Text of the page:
What kind of man prefers to be thought impotent by the public in order to enjoy the illicit delights in private that are the reward of this humiliating, false reputation? The answer is a sex addict of a very peculiar, not to say sociopathic, bent.
This is the prank played by Horner, the anti-hero rake in William Wycherley's 1675 comedy The Country Wife. The darkness and danger of the character aren't, however, given their due in Jonathan Kent's tremendously enjoyable but determinedly upbeat account.
In a production that mixes period and contemporary, flouncy frock-coats and denim jeans, Toby Stephens portrays Horner as a pantomime cad impersonated by Rik Mayall (with touches of Laurence Llewelyn-Bowen). With his cheeky rotters smile, he seems to be adding "Restoration Rake" to the Confessions of a Window Cleaner, Milkman etc series rather than offering a study of the nihilism of ruthlessly amoral desire.
The production marks the launch of an admirable project to revive the fortunes of the straight play in the West End dominated by musicals and film spin-offs.
Three million pounds have been invested in Kent who, as artistic director of the Haymarket season, will also stage Edward Bond's The Sea, and, oops, a musical. This debut outing is euphoric but, in some ways, crucially incomplete.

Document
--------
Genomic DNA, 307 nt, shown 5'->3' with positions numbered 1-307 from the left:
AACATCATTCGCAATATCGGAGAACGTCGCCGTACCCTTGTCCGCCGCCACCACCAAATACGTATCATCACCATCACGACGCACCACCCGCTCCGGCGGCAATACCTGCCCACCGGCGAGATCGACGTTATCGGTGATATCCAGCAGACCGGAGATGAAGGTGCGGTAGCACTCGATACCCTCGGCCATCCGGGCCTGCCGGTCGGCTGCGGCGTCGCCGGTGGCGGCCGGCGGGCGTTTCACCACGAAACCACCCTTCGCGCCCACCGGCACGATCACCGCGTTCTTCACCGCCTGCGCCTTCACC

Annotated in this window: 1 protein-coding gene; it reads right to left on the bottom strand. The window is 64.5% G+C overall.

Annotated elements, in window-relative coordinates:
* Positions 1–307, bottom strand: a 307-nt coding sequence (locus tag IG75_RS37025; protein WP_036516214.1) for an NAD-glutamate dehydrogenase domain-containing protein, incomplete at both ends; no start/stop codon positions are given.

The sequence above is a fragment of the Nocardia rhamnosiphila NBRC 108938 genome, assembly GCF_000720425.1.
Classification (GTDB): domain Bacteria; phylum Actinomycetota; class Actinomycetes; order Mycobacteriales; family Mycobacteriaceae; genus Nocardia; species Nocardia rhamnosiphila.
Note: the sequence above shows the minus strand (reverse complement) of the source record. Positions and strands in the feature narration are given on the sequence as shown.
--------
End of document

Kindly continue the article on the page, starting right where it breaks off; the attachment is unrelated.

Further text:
The revival has a huge and infectious confidence and is often delightfully inventive. Patricia Hodge is hilarious as Lady Fidget, one of the female hypocrites who pretend to virtue while being drawn by lust and curiosity to Horner's loins like flies to dung. There's a hysterically funny scene, writhed on a modern recliner, where she interrogates Horner about his "honour" – a code word for "sexual potency". Deliciously, it looks as though we are watching Lady Thatcher get more and more aroused as she establishes her interlocutor's complete credentials as a monetarist: "A fanatical monetarist, you say? Better and better."
Recent productions of The Country Wife have hammered home the viciousness and misogyny of the piece at the expense of the comedy.
It's arguable that this production tips the balance too far in the opposite direction. But there are lovely performances (David Haig loses pints of body fluid as the frantically jealous Pinchwife) and there are inspired touches. The naive, horny country wife (excellent Fiona Glascott) lugs around a huge pink rabbit won at a fair and its splayed legs make her look as though she is wearing her pudenda outside her body, Pompidou Centre-style. Its lewd and its deliciously silly. All in all, it is a great romp but is only a partial response to a dark play.Reuse content